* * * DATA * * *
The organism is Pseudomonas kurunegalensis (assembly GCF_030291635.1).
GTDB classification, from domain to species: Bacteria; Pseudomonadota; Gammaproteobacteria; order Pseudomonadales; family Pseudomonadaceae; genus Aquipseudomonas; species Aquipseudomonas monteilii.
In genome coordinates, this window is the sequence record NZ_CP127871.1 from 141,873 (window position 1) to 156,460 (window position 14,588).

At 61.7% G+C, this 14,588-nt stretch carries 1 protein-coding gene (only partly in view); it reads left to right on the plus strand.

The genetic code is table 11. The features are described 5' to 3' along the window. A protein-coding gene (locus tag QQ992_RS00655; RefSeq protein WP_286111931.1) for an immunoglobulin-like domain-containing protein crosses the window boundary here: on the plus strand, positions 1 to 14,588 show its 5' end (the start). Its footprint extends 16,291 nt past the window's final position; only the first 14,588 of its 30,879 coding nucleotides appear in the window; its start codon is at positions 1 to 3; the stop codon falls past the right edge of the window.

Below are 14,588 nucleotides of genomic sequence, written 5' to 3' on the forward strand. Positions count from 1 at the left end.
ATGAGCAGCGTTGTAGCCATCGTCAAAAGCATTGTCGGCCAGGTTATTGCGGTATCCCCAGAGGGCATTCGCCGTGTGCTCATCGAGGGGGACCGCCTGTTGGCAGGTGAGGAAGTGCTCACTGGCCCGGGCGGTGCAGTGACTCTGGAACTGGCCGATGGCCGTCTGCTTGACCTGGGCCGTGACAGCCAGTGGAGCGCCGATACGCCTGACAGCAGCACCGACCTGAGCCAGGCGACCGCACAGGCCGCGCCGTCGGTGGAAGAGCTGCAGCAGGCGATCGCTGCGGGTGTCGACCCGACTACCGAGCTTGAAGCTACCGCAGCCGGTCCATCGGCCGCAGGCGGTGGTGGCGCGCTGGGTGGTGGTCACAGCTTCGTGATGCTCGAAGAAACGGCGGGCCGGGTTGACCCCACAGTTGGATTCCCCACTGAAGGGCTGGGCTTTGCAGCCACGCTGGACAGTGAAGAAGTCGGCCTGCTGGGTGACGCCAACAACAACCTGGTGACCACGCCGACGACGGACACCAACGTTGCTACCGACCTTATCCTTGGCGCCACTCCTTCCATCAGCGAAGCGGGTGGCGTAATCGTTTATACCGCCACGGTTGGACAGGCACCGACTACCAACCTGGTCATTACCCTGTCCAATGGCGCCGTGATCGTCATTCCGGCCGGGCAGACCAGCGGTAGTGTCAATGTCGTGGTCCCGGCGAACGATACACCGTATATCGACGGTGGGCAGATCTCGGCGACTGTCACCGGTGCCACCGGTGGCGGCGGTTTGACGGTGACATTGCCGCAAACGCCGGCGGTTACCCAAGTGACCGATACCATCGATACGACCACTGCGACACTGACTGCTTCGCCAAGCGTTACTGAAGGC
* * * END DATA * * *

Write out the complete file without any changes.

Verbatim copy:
The organism is Pseudomonas kurunegalensis (assembly GCF_030291635.1).
GTDB classification, from domain to species: Bacteria; Pseudomonadota; Gammaproteobacteria; order Pseudomonadales; family Pseudomonadaceae; genus Aquipseudomonas; species Aquipseudomonas monteilii.
In genome coordinates, this window is the sequence record NZ_CP127871.1 from 141,873 (window position 1) to 156,460 (window position 14,588).

At 61.7% G+C, this 14,588-nt stretch carries 1 protein-coding gene (only partly in view); it reads left to right on the plus strand.

The genetic code is table 11. The features are described 5' to 3' along the window. A protein-coding gene (locus tag QQ992_RS00655; RefSeq protein WP_286111931.1) for an immunoglobulin-like domain-containing protein crosses the window boundary here: on the plus strand, positions 1 to 14,588 show its 5' end (the start). Its footprint extends 16,291 nt past the window's final position; only the first 14,588 of its 30,879 coding nucleotides appear in the window; its start codon is at positions 1 to 3; the stop codon falls past the right edge of the window.

Below are 14,588 nucleotides of genomic sequence, written 5' to 3' on the forward strand. Positions count from 1 at the left end.
ATGAGCAGCGTTGTAGCCATCGTCAAAAGCATTGTCGGCCAGGTTATTGCGGTATCCCCAGAGGGCATTCGCCGTGTGCTCATCGAGGGGGACCGCCTGTTGGCAGGTGAGGAAGTGCTCACTGGCCCGGGCGGTGCAGTGACTCTGGAACTGGCCGATGGCCGTCTGCTTGACCTGGGCCGTGACAGCCAGTGGAGCGCCGATACGCCTGACAGCAGCACCGACCTGAGCCAGGCGACCGCACAGGCCGCGCCGTCGGTGGAAGAGCTGCAGCAGGCGATCGCTGCGGGTGTCGACCCGACTACCGAGCTTGAAGCTACCGCAGCCGGTCCATCGGCCGCAGGCGGTGGTGGCGCGCTGGGTGGTGGTCACAGCTTCGTGATGCTCGAAGAAACGGCGGGCCGGGTTGACCCCACAGTTGGATTCCCCACTGAAGGGCTGGGCTTTGCAGCCACGCTGGACAGTGAAGAAGTCGGCCTGCTGGGTGACGCCAACAACAACCTGGTGACCACGCCGACGACGGACACCAACGTTGCTACCGACCTTATCCTTGGCGCCACTCCTTCCATCAGCGAAGCGGGTGGCGTAATCGTTTATACCGCCACGGTTGGACAGGCACCGACTACCAACCTGGTCATTACCCTGTCCAATGGCGCCGTGATCGTCATTCCGGCCGGGCAGACCAGCGGTAGTGTCAATGTCGTGGTCCCGGCGAACGATACACCGTATATCGACGGTGGGCAGATCTCGGCGACTGTCACCGGTGCCACCGGTGGCGGCGGTTTGACGGTGACATTGCCGCAAACGCCGGCGGTTACCCAAGTGACCGATACCATCGATACGACCACTGCGACACTGACTGCTTCGCCAAGCGTTACTGAAGGC